One of the things that’s said to be true about “Real Men” is that they don’t need affection or comfort. They are the lone wolf, never allowed to be vulnerable or to afraid or insecure. “Real Men” expected to literally take bullets for the ones under their protection, whether that’s a country or a family. There is an extended list of things “Real Men” aren’t allowed to do, ranging from drinking from a straw to eating ice cream to eating a banana out of the peel to wiping their butts after pooping to enjoying a cuddle.
This would all be hilarious if it wasn’t so tragic.
Toxic masculinity is the idea that men must remain within a very constrained set of behaviors and beliefs to remain “Real” men. Deviating from this type of behavior results in the loss of one’s “man card” – defined by Urban Dictionary as the “requirement to be acceptabed as a respectable member of the male community. Can and should be revoked by other respectable males for doing non-respectable male things.” The example cited on Urban Dictionary is of having to take away the man card of someone who cried in public after being dumped.
Not all of the examples in the first paragraph are particularly serious (though they are all real). But this has been studied seriously, as well. A study by Promundo (funded by Axe bodyspray) found seven pillars of traditional masculinity, including self-sufficiency, acting tough, physical attractiveness, rigid masculine gender roles, heterosexuality / homophobia, hypersexuality, and aggression / control.
Staying within the “Man Box,” as it’s called in the study, can provide a sense of satisfaction, but that comes at the price of feeling “cut off from their true selves.” Men who value being within the man box are significantly more likely to suffer from depression and are significantly more likely to have thoughts of suicide.
This is a big deal. Suicide is a leading killer. Globally, half of the people who die by violence commit that violence themselves. More than 75% of the nearly 45,000 people who die by suicide every year in the US are men. White males accounted for 7 of 10 suicides in 2016, with the rate of suicide being highest in middle aged white men.
Men who subscribe to these rigid gender roles are likely to hurt others, too. There are countless stories of men who commit violence to prove their physical, economic, or sexual dominance. This article in the Economist says that “throughout history, men have killed men roughly 97 times more often than women have killed women.”
And violence isn’t the only way men are being hurt. Cardiovascular disease, the leading cause of death of men in the US. A factors that increase risk of heart problems are correlated with stress and loneliness. Being trapped in the man box increases both of those factors.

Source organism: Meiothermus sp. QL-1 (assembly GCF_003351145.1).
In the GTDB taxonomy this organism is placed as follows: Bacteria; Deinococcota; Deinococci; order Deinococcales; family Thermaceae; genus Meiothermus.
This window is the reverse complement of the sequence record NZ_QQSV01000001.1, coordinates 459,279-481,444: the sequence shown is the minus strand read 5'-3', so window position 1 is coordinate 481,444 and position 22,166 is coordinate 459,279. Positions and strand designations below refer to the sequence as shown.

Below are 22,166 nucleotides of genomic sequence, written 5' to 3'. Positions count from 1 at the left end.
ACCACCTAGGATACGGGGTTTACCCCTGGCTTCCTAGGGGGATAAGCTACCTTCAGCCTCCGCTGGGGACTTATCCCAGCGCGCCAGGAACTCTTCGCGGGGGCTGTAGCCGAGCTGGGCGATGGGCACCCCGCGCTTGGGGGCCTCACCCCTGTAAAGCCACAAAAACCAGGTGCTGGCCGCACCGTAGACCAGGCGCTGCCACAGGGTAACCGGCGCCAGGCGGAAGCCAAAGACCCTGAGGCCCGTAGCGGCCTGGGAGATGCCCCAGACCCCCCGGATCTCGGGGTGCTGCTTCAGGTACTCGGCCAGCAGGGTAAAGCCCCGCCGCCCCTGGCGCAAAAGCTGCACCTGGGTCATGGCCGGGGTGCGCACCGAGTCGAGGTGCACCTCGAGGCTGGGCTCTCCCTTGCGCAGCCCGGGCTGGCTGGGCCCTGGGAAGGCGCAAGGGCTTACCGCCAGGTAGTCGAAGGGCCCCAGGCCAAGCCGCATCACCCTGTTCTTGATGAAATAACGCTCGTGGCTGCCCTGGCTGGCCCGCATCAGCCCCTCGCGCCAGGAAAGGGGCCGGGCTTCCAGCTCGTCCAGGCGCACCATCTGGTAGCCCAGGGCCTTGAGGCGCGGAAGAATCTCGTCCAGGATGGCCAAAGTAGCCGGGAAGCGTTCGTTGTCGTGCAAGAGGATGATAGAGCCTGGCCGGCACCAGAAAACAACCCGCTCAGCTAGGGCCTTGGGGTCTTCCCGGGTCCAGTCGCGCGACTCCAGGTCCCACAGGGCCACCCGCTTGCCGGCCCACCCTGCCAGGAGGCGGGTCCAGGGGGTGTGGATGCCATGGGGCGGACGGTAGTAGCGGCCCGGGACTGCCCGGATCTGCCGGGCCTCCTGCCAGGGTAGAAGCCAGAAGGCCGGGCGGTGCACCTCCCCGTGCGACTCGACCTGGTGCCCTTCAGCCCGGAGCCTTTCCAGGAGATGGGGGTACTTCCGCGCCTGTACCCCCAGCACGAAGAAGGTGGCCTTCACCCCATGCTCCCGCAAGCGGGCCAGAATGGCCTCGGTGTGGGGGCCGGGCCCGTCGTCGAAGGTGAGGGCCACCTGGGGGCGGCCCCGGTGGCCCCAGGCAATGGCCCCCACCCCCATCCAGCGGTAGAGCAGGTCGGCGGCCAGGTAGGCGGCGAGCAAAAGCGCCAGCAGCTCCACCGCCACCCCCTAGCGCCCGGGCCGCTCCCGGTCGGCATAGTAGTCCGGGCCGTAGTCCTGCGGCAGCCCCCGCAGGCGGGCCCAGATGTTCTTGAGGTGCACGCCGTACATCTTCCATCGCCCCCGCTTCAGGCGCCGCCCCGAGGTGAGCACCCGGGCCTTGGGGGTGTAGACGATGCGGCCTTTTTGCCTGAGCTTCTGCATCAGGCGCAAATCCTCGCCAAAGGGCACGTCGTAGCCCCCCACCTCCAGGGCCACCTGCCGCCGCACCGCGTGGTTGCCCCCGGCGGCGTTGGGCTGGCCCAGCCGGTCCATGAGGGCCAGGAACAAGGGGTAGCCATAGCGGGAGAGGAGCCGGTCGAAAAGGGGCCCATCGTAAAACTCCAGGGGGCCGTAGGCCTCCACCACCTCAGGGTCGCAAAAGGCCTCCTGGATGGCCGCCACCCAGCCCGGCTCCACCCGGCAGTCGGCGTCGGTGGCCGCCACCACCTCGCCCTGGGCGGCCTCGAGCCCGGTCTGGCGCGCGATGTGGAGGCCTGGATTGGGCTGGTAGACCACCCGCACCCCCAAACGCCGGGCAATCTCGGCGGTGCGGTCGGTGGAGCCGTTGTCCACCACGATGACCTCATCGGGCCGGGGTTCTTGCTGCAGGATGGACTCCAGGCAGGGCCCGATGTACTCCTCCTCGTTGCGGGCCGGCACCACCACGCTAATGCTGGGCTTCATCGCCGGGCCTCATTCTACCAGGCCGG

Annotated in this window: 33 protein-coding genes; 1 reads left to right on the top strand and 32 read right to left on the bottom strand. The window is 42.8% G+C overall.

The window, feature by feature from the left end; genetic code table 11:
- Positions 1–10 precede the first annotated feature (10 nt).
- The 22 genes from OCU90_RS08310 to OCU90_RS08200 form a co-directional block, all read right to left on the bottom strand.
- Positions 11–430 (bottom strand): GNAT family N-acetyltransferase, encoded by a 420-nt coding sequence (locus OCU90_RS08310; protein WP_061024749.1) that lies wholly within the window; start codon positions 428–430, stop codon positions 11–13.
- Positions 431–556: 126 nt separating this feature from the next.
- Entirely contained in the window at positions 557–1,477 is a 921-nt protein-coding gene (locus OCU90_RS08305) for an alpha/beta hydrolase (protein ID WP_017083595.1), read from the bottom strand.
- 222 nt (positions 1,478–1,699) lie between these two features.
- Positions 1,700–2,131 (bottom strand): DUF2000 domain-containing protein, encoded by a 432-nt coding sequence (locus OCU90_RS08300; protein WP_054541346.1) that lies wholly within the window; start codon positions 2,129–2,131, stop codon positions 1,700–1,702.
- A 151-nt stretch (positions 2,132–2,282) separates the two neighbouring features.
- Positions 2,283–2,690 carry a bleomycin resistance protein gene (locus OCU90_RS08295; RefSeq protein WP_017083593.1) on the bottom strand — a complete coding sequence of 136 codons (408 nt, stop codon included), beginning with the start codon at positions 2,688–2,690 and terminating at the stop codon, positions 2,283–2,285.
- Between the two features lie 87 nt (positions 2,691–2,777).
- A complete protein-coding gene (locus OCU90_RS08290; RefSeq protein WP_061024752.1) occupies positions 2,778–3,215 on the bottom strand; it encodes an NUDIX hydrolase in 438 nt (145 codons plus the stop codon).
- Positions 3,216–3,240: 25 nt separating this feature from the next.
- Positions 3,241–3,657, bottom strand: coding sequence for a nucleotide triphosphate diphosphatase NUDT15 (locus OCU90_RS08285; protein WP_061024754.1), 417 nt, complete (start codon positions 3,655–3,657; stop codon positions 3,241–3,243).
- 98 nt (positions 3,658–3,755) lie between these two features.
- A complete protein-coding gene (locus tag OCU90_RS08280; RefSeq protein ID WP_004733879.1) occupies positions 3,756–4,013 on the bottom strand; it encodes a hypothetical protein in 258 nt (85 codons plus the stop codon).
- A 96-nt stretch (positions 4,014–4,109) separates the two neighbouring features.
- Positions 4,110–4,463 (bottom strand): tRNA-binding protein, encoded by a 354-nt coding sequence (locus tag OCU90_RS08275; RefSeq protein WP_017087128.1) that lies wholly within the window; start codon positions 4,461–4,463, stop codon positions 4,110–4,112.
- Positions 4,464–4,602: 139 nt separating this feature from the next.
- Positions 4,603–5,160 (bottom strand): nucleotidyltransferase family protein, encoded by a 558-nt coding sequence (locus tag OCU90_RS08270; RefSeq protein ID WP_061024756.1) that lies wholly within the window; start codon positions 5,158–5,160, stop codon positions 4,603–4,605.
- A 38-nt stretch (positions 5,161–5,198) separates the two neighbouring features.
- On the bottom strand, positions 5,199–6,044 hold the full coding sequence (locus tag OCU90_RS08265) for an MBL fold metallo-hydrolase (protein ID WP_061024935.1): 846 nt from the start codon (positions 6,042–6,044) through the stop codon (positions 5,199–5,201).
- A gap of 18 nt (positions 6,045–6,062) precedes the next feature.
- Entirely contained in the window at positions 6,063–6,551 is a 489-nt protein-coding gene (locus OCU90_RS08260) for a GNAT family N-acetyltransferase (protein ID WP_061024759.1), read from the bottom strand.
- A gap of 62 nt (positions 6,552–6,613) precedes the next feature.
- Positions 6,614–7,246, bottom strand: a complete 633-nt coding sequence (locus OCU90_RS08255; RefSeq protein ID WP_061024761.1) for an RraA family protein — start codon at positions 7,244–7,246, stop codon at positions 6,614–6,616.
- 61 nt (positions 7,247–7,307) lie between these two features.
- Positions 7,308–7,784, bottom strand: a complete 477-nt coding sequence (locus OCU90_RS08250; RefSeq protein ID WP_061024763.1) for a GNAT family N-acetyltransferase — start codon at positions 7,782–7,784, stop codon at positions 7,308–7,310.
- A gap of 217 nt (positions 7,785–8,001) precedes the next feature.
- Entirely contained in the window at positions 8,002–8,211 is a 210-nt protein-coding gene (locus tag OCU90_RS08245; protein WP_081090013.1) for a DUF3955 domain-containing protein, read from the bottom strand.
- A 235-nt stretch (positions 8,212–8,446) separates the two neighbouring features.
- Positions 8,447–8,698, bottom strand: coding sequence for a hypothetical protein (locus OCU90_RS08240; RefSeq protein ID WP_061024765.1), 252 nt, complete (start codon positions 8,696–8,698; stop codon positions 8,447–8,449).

Enter professional cuddling. This is a service that “Real Men” would never use, for multiple reasons. First of all, a Real Man has no need to be nurtured. Second, a Real Man has no need to feel connected to others. Third, a Real Man doesn’t indulge in self care. He eats stress for a snack, and doesn’t need a break from it.
The problem, for all those “Real Men” out there, is that none of those three things are true –but when you’re trapped in the “Man Box” you have to pretend that they are, or you’ll lose your man card.
Most of the people who see professional cuddlers nationally are men. Cuddlist.com did a study in 2017 where they found more than 90% of the people requesting time with a Cuddlist were male. My own client roster has been about 65% male since the start of my practice.
Many of the men who come to see me are dealing with the man box. You might notice none of the clients interviewed in the recent media pieces about my practice are men – that’s because the men who come see me aren’t willing to publicly admit that they do. That’s fine, by the way, I keep all my client information confidential. Most of my clients even pay me in cash, so there’s no record of the transaction anywhere.
The men who come to see me do report that it makes their lives better. Touch improves health and mood, and being able to be seen and accepted even in a vulnerable situation like asking to be held has powerfully positive effects.
Part of the reason I brought Holding Space into the world, and the reason I persist in trying to get this idea to catch on (in Indiana, which is definitely a place where lots of people still hold on to these toxic beliefs about masculinity) is because I believe that it’s important to normalize platonic touch. Not only is the practice beneficial, but the idea itself has benefits as well. A culture that understands that touch is so normal and useful that it can be bought and sold is a culture that has broken at least part of the grip of toxic masculinity.
Professional cuddling also provides a turtle step along the path of men experimenting with receiving nurturing in a non-sexual environment. They can come to me and not have to admit to anybody in their community that they are seeking this sort of care. Hopefully the work we do together will help them to explore connecting with another person, and they can take that skill into the world with them and use it in other parts of their lives.
I hate toxic masculinity and it’s damaging effect on our culture and the people within it. But I love men. I will never buy the hashtag that “men are trash”- because I know too many strong, brave, loving men about whom that’s simply not true. My approach to toxic masculinity can be expressed by quoting Rose Tico from The Last Jedi, because we’re gonna win by “not fighting what we hate, saving what we love.”
I’d love to have a snuggle with you.